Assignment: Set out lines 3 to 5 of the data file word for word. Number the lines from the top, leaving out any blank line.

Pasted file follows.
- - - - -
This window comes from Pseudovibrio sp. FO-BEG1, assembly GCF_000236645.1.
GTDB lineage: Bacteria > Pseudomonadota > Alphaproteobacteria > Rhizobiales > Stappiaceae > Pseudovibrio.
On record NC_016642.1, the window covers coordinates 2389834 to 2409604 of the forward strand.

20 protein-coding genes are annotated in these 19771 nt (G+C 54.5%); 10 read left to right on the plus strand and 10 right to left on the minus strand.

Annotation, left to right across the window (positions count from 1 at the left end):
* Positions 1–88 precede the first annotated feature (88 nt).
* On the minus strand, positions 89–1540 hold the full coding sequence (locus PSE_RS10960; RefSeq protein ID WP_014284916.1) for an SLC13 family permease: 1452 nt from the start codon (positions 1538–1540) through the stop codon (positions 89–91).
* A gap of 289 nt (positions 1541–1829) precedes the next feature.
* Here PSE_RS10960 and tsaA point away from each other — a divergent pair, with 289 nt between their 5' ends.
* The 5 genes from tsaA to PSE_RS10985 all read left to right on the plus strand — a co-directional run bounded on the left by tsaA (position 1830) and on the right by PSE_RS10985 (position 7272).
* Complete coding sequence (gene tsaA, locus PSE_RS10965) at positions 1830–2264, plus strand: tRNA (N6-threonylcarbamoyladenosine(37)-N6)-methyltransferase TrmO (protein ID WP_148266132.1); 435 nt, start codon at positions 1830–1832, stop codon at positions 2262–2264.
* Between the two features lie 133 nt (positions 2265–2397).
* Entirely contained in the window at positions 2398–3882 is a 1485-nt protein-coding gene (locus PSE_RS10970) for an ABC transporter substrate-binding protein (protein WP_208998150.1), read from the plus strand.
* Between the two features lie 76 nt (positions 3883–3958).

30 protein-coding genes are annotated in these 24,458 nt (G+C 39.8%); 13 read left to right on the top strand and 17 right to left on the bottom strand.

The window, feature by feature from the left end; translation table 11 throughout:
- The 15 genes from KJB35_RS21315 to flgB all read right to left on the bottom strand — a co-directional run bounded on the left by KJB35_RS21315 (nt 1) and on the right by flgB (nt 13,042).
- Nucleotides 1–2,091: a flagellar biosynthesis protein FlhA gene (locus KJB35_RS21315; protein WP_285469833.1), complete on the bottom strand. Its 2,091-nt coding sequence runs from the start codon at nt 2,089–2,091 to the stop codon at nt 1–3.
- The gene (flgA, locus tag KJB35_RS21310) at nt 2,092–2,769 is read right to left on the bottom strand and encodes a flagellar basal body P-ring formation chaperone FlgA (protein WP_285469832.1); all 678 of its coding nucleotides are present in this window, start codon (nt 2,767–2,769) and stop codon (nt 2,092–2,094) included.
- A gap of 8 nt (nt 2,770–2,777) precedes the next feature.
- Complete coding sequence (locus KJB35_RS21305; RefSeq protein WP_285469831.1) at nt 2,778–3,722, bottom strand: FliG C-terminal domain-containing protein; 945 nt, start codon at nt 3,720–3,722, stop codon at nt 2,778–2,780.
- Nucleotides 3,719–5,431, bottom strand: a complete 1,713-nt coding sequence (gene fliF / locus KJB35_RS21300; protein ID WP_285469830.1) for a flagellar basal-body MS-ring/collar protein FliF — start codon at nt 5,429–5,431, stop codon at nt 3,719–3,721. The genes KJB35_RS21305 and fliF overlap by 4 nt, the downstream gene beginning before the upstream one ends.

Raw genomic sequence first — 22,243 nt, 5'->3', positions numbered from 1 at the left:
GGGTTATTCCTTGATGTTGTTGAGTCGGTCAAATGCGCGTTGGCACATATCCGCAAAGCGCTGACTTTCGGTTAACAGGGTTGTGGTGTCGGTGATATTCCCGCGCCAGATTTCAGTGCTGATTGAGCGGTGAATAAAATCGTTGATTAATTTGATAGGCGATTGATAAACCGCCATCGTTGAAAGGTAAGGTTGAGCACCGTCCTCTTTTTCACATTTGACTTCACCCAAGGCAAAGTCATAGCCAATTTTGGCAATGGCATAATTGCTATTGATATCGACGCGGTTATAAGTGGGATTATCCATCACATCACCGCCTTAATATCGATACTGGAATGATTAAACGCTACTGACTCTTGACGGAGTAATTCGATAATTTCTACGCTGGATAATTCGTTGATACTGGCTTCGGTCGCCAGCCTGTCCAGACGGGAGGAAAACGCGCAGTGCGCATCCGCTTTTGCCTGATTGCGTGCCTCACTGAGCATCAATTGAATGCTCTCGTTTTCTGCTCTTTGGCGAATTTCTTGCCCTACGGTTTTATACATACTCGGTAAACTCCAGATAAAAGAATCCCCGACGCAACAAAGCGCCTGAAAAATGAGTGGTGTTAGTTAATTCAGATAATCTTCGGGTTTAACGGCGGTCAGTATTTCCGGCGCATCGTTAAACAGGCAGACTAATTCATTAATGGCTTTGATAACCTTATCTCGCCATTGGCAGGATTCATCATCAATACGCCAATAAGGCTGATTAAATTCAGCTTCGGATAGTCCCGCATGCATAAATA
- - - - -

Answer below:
On record NC_016642.1, the window covers coordinates 2389834 to 2409604 of the forward strand.

20 protein-coding genes are annotated in these 19771 nt (G+C 54.5%); 10 read left to right on the plus strand and 10 right to left on the minus strand.

Annotation, left to right across the window (positions count from 1 at the left end):